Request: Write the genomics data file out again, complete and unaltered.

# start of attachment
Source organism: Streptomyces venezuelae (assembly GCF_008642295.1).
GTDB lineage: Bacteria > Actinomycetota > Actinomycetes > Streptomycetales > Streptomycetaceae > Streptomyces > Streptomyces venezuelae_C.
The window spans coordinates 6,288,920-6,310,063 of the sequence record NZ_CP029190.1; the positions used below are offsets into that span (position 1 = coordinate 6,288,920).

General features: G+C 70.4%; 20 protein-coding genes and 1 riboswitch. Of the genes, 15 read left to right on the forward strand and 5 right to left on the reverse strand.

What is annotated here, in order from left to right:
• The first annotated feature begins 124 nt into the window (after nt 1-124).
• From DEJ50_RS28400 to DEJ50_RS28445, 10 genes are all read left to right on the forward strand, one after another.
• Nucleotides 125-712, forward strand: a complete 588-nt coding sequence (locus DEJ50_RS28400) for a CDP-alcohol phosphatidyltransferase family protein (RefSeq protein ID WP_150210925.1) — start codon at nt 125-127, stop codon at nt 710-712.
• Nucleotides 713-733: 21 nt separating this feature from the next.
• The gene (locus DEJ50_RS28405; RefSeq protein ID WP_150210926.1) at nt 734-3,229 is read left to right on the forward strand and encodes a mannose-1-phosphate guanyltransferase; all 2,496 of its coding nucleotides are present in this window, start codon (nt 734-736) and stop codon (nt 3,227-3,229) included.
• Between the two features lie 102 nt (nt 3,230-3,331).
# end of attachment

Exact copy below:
Source organism: Streptomyces venezuelae (assembly GCF_008642295.1).
GTDB lineage: Bacteria > Actinomycetota > Actinomycetes > Streptomycetales > Streptomycetaceae > Streptomyces > Streptomyces venezuelae_C.
The window spans coordinates 6,288,920-6,310,063 of the sequence record NZ_CP029190.1; the positions used below are offsets into that span (position 1 = coordinate 6,288,920).

General features: G+C 70.4%; 20 protein-coding genes and 1 riboswitch. Of the genes, 15 read left to right on the forward strand and 5 right to left on the reverse strand.

What is annotated here, in order from left to right:
• The first annotated feature begins 124 nt into the window (after nt 1-124).
• From DEJ50_RS28400 to DEJ50_RS28445, 10 genes are all read left to right on the forward strand, one after another.
• Nucleotides 125-712, forward strand: a complete 588-nt coding sequence (locus DEJ50_RS28400) for a CDP-alcohol phosphatidyltransferase family protein (RefSeq protein ID WP_150210925.1) — start codon at nt 125-127, stop codon at nt 710-712.
• Nucleotides 713-733: 21 nt separating this feature from the next.
• The gene (locus DEJ50_RS28405; RefSeq protein ID WP_150210926.1) at nt 734-3,229 is read left to right on the forward strand and encodes a mannose-1-phosphate guanyltransferase; all 2,496 of its coding nucleotides are present in this window, start codon (nt 734-736) and stop codon (nt 3,227-3,229) included.
• Between the two features lie 102 nt (nt 3,230-3,331).